##                                           
##             Sensitivity : 0.9524          
##             Specificity : 1.0000          
##          Pos Pred Value : 1.0000          
##          Neg Pred Value : 0.9726          
##              Prevalence : 0.3717          
##          Detection Rate : 0.3540          
##    Detection Prevalence : 0.3540          
##       Balanced Accuracy : 0.9762          
##                                           
##        'Positive' Class : M               
## 

Random Forest

model_rf_df <- train(diagnosis ~., data = df_training,
                     method = "rf", 
                     metric = 'ROC', 
                     trControl = df_control)

prediction_rf_df <- predict(model_rf_df, df_testing)
cm_rf_df <- confusionMatrix(prediction_rf_df, df_testing$diagnosis, positive = "M")
cm_rf_df
## Confusion Matrix and Statistics
## 
##           Reference
## Prediction  B  M
##          B 70  2
##          M  1 40
##                                           
##                Accuracy : 0.9735          
##                  95% CI : (0.9244, 0.9945)
##     No Information Rate : 0.6283          
##     P-Value [Acc > NIR] : <2e-16          
##                                           
##                   Kappa : 0.9429          
##  Mcnemar's Test P-Value : 1               
##                                           
##             Sensitivity : 0.9524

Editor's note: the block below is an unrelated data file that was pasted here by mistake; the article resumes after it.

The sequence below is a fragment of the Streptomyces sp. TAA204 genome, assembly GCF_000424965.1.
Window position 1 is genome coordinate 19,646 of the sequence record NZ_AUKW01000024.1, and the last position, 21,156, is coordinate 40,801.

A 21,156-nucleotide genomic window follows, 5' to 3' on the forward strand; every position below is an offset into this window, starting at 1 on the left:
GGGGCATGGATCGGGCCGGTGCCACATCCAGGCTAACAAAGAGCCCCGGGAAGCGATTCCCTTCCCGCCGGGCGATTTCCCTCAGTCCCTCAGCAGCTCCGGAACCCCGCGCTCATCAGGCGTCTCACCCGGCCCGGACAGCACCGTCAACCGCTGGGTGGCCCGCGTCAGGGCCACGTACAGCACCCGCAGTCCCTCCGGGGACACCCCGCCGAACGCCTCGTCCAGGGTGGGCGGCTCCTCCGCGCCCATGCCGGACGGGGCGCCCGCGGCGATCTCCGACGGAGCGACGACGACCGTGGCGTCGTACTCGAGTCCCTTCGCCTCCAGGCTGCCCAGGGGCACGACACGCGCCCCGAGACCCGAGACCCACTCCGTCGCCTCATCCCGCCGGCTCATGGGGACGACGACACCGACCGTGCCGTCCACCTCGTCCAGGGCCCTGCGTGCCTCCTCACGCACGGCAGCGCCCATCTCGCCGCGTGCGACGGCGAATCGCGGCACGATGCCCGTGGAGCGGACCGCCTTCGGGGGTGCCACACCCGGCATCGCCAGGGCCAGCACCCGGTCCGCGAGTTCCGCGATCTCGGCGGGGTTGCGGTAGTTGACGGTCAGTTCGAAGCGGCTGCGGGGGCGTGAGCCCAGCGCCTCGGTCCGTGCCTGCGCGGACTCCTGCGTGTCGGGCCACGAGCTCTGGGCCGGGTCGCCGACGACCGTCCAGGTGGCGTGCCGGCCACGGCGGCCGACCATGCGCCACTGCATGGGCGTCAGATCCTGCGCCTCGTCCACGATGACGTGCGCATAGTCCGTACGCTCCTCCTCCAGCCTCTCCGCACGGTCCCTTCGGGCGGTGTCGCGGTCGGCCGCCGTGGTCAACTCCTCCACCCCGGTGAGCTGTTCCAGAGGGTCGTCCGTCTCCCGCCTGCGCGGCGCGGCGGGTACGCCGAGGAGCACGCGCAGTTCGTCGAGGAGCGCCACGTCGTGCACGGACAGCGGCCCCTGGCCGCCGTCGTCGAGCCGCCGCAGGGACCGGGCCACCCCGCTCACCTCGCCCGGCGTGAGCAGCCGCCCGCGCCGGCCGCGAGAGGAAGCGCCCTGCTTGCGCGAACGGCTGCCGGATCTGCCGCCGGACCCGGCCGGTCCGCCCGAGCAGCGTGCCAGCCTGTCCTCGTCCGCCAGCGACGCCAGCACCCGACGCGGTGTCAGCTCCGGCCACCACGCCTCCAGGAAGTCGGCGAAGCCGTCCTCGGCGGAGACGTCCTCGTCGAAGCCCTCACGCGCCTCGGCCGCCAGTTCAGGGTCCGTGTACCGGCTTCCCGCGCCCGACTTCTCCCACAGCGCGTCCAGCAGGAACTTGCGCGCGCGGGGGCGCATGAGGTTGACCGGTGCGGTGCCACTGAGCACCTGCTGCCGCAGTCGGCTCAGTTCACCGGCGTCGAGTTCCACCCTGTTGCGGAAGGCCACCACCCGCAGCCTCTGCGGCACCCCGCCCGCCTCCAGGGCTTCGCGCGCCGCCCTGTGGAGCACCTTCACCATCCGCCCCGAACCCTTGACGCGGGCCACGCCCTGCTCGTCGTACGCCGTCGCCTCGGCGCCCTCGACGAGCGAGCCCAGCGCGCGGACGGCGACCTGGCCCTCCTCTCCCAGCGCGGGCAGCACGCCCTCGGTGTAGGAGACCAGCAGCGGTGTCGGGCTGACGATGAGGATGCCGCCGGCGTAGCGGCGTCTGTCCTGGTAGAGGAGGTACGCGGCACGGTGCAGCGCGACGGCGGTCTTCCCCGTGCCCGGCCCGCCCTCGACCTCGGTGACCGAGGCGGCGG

##             Specificity : 0.9859          
##          Pos Pred Value : 0.9756          
##          Neg Pred Value : 0.9722          
##              Prevalence : 0.3717          
##          Detection Rate : 0.3540          
##    Detection Prevalence : 0.3628          
##       Balanced Accuracy : 0.9691          
##                                           
##        'Positive' Class : M               
## 
plot(model_rf_df)

plot(model_rf_df$finalModel)

varImpPlot(model_rf_df$finalModel)

model_rf2_df <- train(diagnosis ~., data = df_training, 
                      method = "ranger", 
                      metric = "ROC", 
                      preProcess = c("scale", "center"), 
                      trControl = df_control)
prediction_rf2_df <- predict(model_rf2_df, df_testing)
confusionMatrix(prediction_rf2_df, df_testing$diagnosis, positive = "M")
## Confusion Matrix and Statistics
## 
##           Reference